Those blue-skinned creatures with mushroom-shaped heads are back in Smurfs: The Lost Village. This is the third film in the series since the franchise was rebooted in 2011 with The Smurfs. The first film was a live-action hybrid starring Neil Patrick Harris, and was followed in 2013 by a sequel, Smurfs 2.
This third entry is a fully-CGI animated adventure set in the Smurf fantasy world all fans are familiar with. The premise of the film is centered around Smurfette, (voiced by Demi Lovato) the only girl in a village of boys. She struggles to find her identity and contemplates whether she’s a “real Smurf”.
Unlike her male counterparts, who were born naturally, (which has actually never been explained as to how that works for Smurfs) Smurfette was originally created as an experiment by the evil wizard Gargamel (Rainn Wilson) for the purpose of luring and capturing the other smurfs. Though she’s been good for years, thanks to the magic of Papa Smurf, Smurfette is still haunted by her past and wonders what place she really has in the world.
Things get really interesting when rumors start emerge about a “lost village’ of smurfs somewhere in the Forbidden Forest, and Smurfette is determined to find it and see if there really are other like her out there, smurfs who are “lost” like her.
In terms of the overall film, there’s an old expression, “the third time’s the charm’, and this is an expression that fits this animated adventure very well. Unlike the previous two entries, Smurfs: The Lost Village is a film that gets the formula and brand right.
The best decision the filmmakers made was to remove the characters from modern setting like New York or Paris, and put them back right back into the medieval fantasy world popularized by the Saturday morning 1980’s cartoon, and originally created by the Belgian comic book writer Peyo in 1958. These settings of magical villages, evil wizards, and fire-breathing dragons are where Papa Smurf, Clumsy, Brainy, Hefty, and all of the other little blue creatures belong.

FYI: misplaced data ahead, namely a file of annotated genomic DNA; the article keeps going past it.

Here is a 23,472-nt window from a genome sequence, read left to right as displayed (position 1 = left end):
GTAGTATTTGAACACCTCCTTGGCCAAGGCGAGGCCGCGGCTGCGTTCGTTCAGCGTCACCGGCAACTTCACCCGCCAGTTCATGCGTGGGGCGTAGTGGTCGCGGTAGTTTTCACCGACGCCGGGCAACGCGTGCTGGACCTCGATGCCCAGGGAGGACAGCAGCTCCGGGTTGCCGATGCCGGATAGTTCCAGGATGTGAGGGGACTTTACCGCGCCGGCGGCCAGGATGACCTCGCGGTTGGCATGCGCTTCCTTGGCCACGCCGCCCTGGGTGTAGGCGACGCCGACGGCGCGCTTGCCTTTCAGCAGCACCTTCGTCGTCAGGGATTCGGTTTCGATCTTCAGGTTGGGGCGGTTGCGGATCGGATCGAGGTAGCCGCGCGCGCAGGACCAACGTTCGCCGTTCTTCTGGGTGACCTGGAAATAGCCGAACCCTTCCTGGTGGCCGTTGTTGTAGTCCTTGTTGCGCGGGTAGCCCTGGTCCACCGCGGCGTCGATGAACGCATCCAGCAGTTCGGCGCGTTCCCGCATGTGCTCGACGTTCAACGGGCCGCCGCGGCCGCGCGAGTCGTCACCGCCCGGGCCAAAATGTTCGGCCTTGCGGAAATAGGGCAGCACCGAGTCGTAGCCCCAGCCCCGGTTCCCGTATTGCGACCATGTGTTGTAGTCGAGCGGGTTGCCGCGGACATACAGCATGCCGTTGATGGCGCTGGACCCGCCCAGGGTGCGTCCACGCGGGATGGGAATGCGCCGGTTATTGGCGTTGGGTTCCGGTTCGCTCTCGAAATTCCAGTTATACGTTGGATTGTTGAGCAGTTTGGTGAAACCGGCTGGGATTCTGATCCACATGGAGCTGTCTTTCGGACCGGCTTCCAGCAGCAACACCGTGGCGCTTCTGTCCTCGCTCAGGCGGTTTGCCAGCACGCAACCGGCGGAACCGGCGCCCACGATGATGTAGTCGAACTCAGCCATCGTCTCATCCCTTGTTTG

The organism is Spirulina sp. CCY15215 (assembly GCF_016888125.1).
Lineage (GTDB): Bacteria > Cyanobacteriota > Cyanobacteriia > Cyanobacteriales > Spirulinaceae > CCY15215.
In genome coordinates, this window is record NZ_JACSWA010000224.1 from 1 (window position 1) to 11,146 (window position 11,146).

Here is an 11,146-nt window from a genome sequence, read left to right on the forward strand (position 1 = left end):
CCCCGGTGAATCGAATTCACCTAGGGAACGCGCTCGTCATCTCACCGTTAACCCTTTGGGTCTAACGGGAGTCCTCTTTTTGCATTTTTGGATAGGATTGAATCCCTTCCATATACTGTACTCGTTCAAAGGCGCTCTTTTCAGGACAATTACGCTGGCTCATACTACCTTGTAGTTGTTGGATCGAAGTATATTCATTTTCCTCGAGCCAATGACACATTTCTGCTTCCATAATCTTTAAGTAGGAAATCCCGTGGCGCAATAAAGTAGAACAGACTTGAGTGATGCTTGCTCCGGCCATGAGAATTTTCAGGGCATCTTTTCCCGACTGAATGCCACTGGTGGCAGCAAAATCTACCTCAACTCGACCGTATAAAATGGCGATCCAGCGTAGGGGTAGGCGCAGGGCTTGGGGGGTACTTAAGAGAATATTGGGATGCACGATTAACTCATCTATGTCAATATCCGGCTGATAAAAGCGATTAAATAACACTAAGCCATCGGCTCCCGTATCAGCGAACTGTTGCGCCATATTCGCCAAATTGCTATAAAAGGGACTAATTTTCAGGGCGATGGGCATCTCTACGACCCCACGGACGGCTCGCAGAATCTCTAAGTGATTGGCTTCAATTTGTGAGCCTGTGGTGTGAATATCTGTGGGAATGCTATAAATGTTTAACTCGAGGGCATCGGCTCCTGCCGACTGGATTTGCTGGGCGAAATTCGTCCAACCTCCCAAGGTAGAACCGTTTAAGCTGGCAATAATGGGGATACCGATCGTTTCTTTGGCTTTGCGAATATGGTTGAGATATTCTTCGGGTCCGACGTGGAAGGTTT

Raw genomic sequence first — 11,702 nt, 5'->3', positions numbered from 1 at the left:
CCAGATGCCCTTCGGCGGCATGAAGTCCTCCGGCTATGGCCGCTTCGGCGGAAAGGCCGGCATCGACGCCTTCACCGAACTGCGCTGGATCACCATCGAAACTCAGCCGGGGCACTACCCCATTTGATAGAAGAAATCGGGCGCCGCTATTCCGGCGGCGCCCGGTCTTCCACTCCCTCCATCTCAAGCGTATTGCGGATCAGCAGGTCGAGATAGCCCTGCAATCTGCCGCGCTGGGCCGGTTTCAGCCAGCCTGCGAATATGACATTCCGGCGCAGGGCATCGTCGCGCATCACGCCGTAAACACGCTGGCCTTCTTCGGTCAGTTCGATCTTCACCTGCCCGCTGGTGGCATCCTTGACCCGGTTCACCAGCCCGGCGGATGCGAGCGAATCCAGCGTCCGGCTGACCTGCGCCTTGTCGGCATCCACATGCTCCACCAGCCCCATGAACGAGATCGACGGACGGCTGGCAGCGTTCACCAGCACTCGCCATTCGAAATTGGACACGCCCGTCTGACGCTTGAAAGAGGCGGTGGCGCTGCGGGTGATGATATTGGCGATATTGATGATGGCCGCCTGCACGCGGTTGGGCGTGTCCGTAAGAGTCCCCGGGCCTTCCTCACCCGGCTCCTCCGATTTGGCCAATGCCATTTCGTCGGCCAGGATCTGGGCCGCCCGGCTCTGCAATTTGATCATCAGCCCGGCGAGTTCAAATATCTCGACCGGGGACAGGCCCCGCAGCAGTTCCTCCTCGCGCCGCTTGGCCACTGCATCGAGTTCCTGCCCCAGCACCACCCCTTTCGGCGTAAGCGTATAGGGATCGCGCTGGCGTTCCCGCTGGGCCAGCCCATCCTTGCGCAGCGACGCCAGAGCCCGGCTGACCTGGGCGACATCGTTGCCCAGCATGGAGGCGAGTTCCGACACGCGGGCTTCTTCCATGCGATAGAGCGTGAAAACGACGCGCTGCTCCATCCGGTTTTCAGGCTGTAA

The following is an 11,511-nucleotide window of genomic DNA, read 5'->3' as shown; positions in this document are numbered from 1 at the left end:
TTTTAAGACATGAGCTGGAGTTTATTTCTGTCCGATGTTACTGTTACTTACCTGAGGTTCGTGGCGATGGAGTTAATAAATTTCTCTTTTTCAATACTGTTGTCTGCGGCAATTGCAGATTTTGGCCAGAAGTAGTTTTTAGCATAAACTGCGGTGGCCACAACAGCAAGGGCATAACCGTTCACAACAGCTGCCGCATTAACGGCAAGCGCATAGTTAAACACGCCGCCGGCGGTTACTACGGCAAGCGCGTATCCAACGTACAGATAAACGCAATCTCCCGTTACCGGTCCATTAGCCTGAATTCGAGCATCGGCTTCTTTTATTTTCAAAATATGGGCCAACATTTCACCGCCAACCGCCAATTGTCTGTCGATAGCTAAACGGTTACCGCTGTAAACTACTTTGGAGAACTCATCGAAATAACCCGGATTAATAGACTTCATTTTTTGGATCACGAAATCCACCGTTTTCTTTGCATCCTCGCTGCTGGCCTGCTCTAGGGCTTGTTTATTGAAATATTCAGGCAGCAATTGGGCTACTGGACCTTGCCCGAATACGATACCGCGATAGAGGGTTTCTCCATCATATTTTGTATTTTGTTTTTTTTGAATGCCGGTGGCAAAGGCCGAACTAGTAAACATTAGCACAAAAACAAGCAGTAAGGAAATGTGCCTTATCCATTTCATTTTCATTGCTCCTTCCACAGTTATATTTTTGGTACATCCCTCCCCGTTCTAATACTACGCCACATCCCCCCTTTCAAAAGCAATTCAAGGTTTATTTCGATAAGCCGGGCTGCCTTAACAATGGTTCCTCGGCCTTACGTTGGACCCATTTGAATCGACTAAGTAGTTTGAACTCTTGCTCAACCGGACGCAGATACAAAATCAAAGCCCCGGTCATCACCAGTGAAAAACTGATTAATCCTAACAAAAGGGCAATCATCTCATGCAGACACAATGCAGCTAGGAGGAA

If you were a fan of the original cartoon like I was, you’ll find plenty to like in this movie. Smurfs: The Lost Village stays true to the spirit of the Hanna-Barbera series while delivering fresh new twists to excite new generations.
The little kids at my screening were fully engaged in the movie, and recognized a lot of the famous characters the instant they came on screen. Like all other recent reboots of old popular properties, Hollywood is hoping to bring in a new generation of fans to the Smurfs, while using nostalgia to bring in the older generation. I would say it seems to be working.
I didn’t really find anything wrong with the movie. I think it accomplishes what it set out do. If I have any kind of criticism at all, it would be an unfair one. Every time a new version of an old property comes out, I can’t help but compare it to the original I grew up with. But that’s just a personal bias on my part. As a new film for a new generation, it works fine.
The biggest challenge Smurfs: The Lost Village faces is finding an audience in an already crowded, and competitive box office market. It has the danger of getting lost in the shuffle of other big movies coming out. On the bright side, the Smurfs are a familiar enough brand that it will find an audience, much like the children I saw watching the film this evening. So if you feel like escaping the real world for a few hours and want to feel like a kid again, go see Smurfs: The Lost Village. You’ll have a smurfy good time.
- - Great animation, story, family-friendly, captures the original spirit of the franchise.
- - Some of the voice cast was distracting, particularly Rainn Wilson as Gargamel, and Julia Roberts as Smurf Willow I wish they would have tried to make his voice closer to Paul Winchell's take in the original cartoon. Julia Robert's voice is so obvious that it takes you out of the movie a bit